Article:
Burchfield went through an extremely prolific period between 1916-1918, where he created a huge number of watercolors that I can only describe as explosively spontaneous. They display sincere emotional attempts to connect childhood memories to images in the natural world. In these watercolors you can see the influence of eastern art with his use of black calligraphic brushstrokes; something that you can find continuing throughout his later work. The thing that impressed me most about this body of work is that his technical virtuosity does not compromise the expressionism of the subject matter, and the expressionism does not compromise the abstract integrity of the image. Not an easy trick.
In the 20s Burchfield got married and had a bunch of kids, so he didn't paint as much, but worked as a designer, primarily of wallpaper. One of his wallpaper designs covers the walls of one of the galleries. As wallpaper goes it seems a little too aggressive to me, but maybe that's because he was a better painter than a designer. Then again what do I know about wall paper. Next there's a room filled with small spontaneous drawings or "doodles" that are so wildly imaginative that they look like they could have been done by Arshile Gorky.
Later, in the 1930's and 40s Burchfield achieved a great deal of commercial success, mainly with his images of factories, houses, and small towns. They were used for a great number of magazine covers, and greeting cards. Yet, in spite of this recognition he continued to be haunted by doubts and personal demons that I think helped infuse the work with certain urgency and anxiety. You can see this in the character of the buildings and trees depicted. It also saved the work from ever settling into charm or complacency. Also, while the images of streets and buildings that he was most known for have a Hopper-meets-Van Gogh quality to them, in the way that they capture the personality of the subject matter, it's when he walks into the forest that his true passion comes out. This ambition also led him to some radical technical innovations. With his expansion drawings he would attach sheets of paper to the sides of a previously existing watercolor and branch the image out , making the painting larger and further complicating the composition. This very effective means can first be seen in his nearly hallucinogenic "The Sphinx and The Milky Way" (1946).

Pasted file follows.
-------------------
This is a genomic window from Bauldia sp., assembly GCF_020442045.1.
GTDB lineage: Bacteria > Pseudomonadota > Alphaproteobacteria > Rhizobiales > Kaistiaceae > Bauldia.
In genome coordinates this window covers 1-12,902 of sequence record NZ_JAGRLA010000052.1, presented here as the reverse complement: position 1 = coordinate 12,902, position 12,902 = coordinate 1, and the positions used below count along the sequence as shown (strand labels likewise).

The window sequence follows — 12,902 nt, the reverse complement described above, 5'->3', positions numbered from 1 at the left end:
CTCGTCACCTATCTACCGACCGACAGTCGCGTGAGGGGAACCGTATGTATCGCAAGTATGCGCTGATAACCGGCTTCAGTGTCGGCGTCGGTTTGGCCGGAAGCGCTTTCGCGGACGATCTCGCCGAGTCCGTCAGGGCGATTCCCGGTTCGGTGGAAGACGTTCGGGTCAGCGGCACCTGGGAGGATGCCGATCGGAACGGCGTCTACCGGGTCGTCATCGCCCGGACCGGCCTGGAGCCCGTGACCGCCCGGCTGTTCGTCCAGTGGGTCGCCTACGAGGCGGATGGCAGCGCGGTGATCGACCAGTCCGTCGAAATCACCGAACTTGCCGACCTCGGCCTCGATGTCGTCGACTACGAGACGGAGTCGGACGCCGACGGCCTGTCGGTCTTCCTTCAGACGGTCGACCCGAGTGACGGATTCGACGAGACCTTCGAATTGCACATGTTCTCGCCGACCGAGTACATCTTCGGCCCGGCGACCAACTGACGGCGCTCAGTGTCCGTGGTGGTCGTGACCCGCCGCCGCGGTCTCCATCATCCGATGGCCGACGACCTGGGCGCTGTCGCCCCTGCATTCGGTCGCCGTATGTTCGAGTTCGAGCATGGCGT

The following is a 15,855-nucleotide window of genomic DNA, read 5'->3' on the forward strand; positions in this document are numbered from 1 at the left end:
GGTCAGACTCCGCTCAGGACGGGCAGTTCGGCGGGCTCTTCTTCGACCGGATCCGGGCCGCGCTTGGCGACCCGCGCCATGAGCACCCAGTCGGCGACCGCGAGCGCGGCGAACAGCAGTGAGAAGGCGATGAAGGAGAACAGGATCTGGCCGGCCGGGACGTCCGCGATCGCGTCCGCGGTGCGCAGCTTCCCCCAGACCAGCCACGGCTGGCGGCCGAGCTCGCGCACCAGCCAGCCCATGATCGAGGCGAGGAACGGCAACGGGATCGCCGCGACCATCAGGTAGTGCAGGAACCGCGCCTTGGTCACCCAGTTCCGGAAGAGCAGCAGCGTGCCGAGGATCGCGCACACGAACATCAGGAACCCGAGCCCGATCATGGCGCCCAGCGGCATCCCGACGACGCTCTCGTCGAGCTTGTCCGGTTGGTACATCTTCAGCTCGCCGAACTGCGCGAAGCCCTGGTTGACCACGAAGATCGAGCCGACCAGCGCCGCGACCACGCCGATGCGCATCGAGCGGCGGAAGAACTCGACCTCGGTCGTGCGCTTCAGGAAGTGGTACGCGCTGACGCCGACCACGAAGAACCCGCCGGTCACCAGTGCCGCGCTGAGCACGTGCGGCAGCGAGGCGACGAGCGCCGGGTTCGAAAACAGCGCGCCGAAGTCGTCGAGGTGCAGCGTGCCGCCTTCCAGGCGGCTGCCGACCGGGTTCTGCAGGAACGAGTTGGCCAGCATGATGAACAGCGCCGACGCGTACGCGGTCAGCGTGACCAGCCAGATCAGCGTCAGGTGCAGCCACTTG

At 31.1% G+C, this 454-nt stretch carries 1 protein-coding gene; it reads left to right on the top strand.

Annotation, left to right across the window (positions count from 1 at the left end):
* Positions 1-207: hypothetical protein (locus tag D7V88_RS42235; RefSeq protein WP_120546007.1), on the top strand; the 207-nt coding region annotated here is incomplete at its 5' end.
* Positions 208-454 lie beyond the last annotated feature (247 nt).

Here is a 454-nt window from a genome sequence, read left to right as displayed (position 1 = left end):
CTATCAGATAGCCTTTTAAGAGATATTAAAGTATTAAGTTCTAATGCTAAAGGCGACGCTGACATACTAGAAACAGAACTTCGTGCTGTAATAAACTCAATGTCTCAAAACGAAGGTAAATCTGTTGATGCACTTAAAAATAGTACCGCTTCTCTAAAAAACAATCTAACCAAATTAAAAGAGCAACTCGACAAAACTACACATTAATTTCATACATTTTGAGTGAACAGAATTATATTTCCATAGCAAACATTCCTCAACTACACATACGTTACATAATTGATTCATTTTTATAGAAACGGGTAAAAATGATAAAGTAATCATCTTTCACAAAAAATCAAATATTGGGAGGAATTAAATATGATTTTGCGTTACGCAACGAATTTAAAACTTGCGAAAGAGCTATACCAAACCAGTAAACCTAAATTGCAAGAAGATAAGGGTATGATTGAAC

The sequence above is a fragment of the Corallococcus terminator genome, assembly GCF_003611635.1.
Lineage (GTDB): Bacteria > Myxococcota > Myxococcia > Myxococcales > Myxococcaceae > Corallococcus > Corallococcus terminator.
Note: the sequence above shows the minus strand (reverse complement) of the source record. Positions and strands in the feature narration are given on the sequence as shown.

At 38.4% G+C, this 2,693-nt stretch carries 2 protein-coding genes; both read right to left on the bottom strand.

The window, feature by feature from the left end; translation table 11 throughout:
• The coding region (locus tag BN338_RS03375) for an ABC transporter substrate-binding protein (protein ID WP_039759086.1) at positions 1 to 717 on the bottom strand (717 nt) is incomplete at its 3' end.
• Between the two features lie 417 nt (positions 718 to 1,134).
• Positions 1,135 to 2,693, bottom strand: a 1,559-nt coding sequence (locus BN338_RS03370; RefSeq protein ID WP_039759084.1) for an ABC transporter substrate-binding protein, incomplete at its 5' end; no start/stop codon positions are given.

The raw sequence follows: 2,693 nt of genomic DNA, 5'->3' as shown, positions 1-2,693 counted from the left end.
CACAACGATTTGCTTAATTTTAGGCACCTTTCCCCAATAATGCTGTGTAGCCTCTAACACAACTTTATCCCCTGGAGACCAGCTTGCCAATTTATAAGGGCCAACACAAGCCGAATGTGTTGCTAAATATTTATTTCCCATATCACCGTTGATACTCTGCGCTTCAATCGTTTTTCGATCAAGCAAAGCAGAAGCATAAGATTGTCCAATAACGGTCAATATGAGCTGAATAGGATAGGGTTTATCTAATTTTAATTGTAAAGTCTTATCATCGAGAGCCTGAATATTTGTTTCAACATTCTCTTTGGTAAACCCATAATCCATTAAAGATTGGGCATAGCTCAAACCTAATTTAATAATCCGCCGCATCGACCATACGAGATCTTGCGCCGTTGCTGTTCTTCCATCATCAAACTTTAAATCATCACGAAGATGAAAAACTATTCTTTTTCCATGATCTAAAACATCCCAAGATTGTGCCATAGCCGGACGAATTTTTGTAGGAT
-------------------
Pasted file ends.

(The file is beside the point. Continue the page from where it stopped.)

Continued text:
His last work from the 1950s and 60s is his best, which is unusual in most artists. Apparently his health was lousy, but you'd never know it from the paintings. They're his largest and boldest, and are painted with a near religious fervor. They seem to be a culmination of everything he'd done up to that point and were driven by a mystical kind of confidence and urgency. Burchfield kept a journal throughout his life, and the curator has placed quotes from it next to most of the paintings in the show. Some of them apply specifically to the paintings they're next to and some don't, but they all refer to the natural world, and his relationship to it. To me they sound like they could have been written by Thoreau or Emerson for that matter, which is very revealing. Burchfield is already considered one of the great American landscape painters, but he would best be defined as a transcendentalist.